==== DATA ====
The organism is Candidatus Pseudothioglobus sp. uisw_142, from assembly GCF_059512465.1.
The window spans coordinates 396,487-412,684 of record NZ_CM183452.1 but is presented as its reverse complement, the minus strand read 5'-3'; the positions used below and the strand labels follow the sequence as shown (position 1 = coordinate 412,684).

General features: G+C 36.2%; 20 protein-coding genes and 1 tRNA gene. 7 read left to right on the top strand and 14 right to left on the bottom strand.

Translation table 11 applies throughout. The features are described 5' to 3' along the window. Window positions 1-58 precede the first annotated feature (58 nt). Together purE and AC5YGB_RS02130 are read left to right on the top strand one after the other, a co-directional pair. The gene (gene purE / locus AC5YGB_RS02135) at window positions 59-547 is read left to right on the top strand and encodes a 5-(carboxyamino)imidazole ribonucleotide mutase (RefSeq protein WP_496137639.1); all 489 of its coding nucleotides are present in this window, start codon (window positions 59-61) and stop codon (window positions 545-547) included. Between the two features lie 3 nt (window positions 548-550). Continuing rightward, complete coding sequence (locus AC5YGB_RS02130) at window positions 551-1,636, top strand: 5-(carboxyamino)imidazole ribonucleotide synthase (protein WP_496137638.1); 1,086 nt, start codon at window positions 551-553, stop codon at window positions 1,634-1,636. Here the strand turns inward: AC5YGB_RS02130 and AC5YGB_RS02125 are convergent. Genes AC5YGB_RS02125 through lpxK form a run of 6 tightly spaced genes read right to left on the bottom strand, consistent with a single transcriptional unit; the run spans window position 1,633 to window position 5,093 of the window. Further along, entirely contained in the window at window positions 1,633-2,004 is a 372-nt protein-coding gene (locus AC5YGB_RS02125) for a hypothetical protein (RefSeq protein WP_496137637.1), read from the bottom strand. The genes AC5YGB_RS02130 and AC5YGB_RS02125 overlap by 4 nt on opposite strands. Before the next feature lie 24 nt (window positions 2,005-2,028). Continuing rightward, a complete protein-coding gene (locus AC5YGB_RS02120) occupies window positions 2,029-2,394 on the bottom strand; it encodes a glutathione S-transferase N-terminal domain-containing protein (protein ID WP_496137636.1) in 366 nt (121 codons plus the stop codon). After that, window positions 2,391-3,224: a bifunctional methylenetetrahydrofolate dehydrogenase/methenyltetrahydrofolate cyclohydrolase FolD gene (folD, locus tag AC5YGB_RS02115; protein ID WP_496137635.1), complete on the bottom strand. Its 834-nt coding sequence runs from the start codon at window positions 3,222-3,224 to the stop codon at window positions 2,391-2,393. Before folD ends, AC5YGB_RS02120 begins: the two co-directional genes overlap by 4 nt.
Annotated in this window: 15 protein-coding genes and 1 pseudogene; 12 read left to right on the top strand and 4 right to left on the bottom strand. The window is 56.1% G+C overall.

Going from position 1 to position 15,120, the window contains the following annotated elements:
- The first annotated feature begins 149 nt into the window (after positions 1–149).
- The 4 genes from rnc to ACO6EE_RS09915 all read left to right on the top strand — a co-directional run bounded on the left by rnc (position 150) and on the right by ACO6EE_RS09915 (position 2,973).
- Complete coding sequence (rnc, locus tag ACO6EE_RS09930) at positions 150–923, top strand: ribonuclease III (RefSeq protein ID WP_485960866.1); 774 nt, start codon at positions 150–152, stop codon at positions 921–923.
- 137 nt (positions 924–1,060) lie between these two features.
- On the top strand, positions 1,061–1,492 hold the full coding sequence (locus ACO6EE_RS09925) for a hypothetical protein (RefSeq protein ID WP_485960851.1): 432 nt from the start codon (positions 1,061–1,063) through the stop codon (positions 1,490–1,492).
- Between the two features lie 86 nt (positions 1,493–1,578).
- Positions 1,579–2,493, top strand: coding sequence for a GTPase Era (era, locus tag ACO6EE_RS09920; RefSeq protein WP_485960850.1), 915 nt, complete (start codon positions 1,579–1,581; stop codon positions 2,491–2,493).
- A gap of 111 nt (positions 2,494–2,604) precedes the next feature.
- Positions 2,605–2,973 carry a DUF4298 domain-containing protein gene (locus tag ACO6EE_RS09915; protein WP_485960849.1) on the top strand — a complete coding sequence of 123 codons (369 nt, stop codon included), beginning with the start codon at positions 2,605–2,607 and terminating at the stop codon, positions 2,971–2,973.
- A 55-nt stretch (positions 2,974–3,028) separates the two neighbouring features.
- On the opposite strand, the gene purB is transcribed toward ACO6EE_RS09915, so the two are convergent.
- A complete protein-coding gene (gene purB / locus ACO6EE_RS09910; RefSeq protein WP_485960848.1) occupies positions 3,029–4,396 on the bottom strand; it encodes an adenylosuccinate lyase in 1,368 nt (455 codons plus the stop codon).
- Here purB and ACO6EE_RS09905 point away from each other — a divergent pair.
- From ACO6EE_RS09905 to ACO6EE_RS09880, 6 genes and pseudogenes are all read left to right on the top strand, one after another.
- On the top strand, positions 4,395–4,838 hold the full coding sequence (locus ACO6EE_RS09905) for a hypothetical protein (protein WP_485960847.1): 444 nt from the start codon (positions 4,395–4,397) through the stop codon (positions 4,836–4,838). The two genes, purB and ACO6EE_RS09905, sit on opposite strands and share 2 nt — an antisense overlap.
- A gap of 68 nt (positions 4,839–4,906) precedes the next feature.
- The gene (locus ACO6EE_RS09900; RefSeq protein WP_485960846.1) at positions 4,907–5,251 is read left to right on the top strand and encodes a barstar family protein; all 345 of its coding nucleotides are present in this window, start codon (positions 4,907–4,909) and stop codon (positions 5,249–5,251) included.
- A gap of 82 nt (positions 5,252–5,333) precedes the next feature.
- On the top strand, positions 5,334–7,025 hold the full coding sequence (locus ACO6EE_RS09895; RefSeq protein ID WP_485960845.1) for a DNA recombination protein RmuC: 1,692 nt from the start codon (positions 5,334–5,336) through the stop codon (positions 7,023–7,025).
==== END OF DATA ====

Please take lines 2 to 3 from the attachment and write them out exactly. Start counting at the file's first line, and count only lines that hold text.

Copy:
The window spans coordinates 396,487-412,684 of record NZ_CM183452.1 but is presented as its reverse complement, the minus strand read 5'-3'; the positions used below and the strand labels follow the sequence as shown (position 1 = coordinate 412,684).

General features: G+C 36.2%; 20 protein-coding genes and 1 tRNA gene. 7 read left to right on the top strand and 14 right to left on the bottom strand.